ABILENE, Texas (KTAB/KRBC) – Clyde residents and business owners are putting a petition to change a law regarding liquor sales, which requires a business to sell more than 50% food in order to sell liquor at all. One restaurant owner claims this law is the reason her business closed down. 

Stalling Time is a beer and wine bistro that opened in Clyde one year ago, but the owners, Melissa and Will Stallings spent their one-year anniversary closing its doors. 

“This has been very traumatic. I feel like I’m going through a grieving process,” said Melissa Stallings. “Unfortunately, we became a statistic that most restaurants fail within their first year.” 

Melissa Stallings said they shut down because of higher prices and their insurance tripling, which caused their overhead to be too expensive, and they were not reaching a large enough clientele with only beer and wine sales. 

“Every day, somebody would come in and say, ‘Do you have your liquor license? I don’t really drink beer and wine,’” Melissa Stallings shared. 

A Clyde law restricts businesses from selling liquor unless more than 50% of what the business sells is food. 

Melissa Stallings shared that this is difficult because of the profit margin. For example, she said she could buy food for $3 and sell it for $7, but she could also buy a $30 bottle of liquor and make $300 off of that bottle. 

Nick Saab, Owner of Thirsty’s Beer Barn, said there is no place to buy liquor in Clyde.

“We have a lot of people every day stopping by, you know, off the interstate just wanting to buy liquor, and of course, we can’t sell it to them,” Saab explained.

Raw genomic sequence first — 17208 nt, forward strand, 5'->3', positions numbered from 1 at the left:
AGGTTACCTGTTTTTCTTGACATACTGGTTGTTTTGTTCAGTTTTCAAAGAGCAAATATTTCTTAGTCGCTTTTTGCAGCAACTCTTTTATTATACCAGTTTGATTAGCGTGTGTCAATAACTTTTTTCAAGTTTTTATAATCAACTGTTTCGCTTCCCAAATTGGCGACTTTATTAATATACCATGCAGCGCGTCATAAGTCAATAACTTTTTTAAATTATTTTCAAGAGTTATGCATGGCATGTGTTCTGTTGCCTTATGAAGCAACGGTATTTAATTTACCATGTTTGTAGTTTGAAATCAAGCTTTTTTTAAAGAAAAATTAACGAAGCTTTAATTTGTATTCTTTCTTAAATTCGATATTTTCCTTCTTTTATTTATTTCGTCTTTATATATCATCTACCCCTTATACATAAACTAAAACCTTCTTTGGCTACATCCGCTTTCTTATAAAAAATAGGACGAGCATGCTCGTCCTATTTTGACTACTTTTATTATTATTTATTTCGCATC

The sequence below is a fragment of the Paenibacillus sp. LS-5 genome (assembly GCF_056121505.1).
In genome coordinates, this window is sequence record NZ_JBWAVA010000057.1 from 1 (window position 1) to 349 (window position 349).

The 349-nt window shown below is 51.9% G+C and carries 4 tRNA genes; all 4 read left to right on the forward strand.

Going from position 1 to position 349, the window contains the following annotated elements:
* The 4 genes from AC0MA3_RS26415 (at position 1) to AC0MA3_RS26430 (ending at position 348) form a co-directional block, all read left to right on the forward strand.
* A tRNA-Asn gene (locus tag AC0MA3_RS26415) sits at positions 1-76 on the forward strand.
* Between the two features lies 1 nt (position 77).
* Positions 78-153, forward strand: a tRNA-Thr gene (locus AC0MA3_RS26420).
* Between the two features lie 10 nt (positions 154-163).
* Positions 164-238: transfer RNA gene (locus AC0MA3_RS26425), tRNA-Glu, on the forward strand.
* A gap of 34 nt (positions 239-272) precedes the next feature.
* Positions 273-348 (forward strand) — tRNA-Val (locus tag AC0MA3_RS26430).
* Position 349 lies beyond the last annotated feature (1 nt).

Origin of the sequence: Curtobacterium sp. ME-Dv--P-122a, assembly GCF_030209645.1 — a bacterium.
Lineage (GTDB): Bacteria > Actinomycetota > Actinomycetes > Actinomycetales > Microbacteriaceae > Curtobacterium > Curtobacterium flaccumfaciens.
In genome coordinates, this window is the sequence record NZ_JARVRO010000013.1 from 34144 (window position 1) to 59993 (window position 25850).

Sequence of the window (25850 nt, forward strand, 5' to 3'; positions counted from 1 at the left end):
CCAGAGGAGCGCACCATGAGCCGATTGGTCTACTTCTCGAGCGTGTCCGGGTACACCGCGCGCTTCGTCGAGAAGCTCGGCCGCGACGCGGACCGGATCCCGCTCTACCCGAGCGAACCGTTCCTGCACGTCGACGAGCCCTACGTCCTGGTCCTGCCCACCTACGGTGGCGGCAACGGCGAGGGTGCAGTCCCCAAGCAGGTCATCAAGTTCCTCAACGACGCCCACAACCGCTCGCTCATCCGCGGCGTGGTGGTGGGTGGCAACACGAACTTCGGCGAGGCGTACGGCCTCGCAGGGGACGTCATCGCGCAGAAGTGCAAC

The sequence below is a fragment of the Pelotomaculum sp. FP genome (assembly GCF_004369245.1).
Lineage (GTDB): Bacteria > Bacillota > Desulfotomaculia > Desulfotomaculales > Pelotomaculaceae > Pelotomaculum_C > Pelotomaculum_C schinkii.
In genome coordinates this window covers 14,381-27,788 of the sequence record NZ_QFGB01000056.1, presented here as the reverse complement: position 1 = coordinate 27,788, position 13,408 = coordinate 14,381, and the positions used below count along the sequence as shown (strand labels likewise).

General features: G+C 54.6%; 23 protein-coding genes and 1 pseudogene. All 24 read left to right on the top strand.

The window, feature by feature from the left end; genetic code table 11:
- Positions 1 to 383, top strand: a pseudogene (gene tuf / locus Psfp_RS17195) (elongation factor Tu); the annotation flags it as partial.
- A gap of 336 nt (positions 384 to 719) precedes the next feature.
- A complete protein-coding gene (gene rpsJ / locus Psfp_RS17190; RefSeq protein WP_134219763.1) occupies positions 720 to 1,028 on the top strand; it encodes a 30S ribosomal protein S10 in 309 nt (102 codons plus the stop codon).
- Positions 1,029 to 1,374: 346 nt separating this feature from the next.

He shared they often have to send people to Abilene or Baird to purchase liquor. 

“I’m not trying to push drinking. I think from an economical standpoint, that will be good for Clyde,” Saab explained. 

In fact, he is the one spearheading a petition, hoping to collect the 422 signatures needed to get this item put on the November ballot. In order to bring an item to the city council, there must be signatures from one-third of residents who live within the city limits and voted in the last gubernatorial election. Since there were over 1,200 voters, 422 signatures exactly are needed. If these signatures are collected and approved, this will go to the city council, which will decide whether it will be put on the November ballot or not. 

Last year, this same effort to collect signatures failed, which they shared is because they waited until the last minute. 

“We’re hoping that more people will know about it,” said Saab. 

Opposers to this petition, like Brenda Lauw, say this could increase drunk driving and crime rates in the area. 

“I’m opposed because liquor sales create NO jobs, will raise our car insurance rates and will increase crime through DUIs, wrecks and injuries/fatalities,” Lauw explained. “I prefer that Clyde remain a child-friendly small town.” 

She also stated that Texas has the highest rates of DUIs, which is another reason she opposes it. 

However, Mayor Rodger Brown said they have spoken to the police department, and do not believe this will increase crime.

“[Melissa’s] business did not increase drunk driving. It did not increase crime,” said Mayor Brown. “The majority of citizens that have vocalized this want it.” 

Even though Mayor Brown said the city is not taking a stance on this issue, he added that “the pros greatly outweigh the cons.” 

This group began collecting signatures on April 19, and anyone who wants to sign the petition can go to Thirsty’s Beer Barn, Vintage Vibe West Boutique or Easy Pickin’s Thrift.